On Tuesday February 23, the first of three Research Roundtable focused on Healthy and Climate Resilient Windsor-Essex Watersheds. It was co-hosted by the Essex Region Conservation Authority (ERCA)’s Climate Change Specialist, Claire Sanders and Water Quality Scientist/Project Manager Dr. Katie Stammler, and Dr. Catherine Febria of UWindsor’s Great Lakes Institute for Environmental Research (GLIER). These institutions highlighted existing technical data, and invited researchers to outline briefly any existing and future projects related to climate change in the context of the Windsor-Essex region’s natural heritage and watersheds. The major take-away from this session was the potential for community partner organizations, UWindsor scientists and other stakeholders to ensure that UWindsor researchers are able to support the research needs of watershed organizations in the region. This roundtable opened up dialogue and a space where those interested and involved in this work could continue to build networks and collaborate with each other.
On Wednesday February 24, a research roundtable focused on Urban Sustainability and Healthy Cities was hosted by the Windsor Law Centre for Cities, and facilitated by Centre Director Dr. Anneke Smit. Attended by 35 participants, 14 researchers from five different UWindsor faculties and research-involved community partners spoke about their work in urban spaces, with emphasis placed on community-facing and collaborative research. The roundtable took as a starting point that a climate lens must now be be applied to all issues – land use planning, inclusion and diversity, health, transportation, affordable housing, architecture, etc. The UWindsor researchers involved in ongoing efforts to build an urban sustainability research framework with Wayne State University reported on this work as well.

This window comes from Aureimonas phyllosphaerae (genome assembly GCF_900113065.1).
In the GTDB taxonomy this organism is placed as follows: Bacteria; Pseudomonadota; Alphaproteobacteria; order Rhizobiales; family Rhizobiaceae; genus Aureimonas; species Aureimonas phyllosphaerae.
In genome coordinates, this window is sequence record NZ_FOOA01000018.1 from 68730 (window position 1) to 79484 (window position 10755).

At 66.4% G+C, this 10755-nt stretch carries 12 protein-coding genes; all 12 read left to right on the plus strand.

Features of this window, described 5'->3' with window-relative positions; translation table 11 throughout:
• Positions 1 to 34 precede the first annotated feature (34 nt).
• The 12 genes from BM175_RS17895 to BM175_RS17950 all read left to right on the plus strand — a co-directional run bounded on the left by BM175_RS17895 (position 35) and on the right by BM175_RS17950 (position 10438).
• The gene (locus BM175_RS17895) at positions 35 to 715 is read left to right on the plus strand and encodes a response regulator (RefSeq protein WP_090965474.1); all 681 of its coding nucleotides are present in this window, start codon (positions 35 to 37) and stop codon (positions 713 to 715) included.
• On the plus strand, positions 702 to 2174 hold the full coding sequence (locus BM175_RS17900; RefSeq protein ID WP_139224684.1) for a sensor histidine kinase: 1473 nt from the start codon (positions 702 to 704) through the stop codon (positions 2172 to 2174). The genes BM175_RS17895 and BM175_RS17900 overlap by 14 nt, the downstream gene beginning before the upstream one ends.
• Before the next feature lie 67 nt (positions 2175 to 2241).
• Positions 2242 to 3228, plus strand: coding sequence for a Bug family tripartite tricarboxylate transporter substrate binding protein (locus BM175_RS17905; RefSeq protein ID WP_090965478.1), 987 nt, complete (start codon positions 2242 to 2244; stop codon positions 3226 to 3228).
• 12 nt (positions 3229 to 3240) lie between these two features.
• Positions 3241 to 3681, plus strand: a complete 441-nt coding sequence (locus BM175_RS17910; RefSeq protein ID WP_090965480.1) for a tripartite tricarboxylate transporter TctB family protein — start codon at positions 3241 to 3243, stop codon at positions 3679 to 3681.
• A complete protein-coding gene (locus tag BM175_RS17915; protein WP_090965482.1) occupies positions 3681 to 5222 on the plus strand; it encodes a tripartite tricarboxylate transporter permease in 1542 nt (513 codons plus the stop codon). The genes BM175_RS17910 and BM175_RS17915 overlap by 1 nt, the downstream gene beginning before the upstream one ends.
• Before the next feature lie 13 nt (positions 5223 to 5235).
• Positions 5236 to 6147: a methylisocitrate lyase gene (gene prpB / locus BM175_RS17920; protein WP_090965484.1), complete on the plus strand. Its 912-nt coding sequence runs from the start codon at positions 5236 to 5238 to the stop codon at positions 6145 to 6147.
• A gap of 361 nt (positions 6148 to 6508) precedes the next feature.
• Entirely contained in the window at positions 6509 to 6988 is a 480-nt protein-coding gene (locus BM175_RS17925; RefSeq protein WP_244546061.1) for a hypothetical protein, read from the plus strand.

Thursday February 25 saw the last of the three Research Roundtables, focussing on International and Transnational Climate Action. Windsor Law Assistant Professor and TELP Director Dr. Patricia Galvâo-Ferreira hosted this session. During this discussion, climate research taking place in Windsor-Essex was situated in the context of the international climate regime, particularly the Paris Agreement, and we heard about existing or upcoming transboundary or transnational climate initiatives.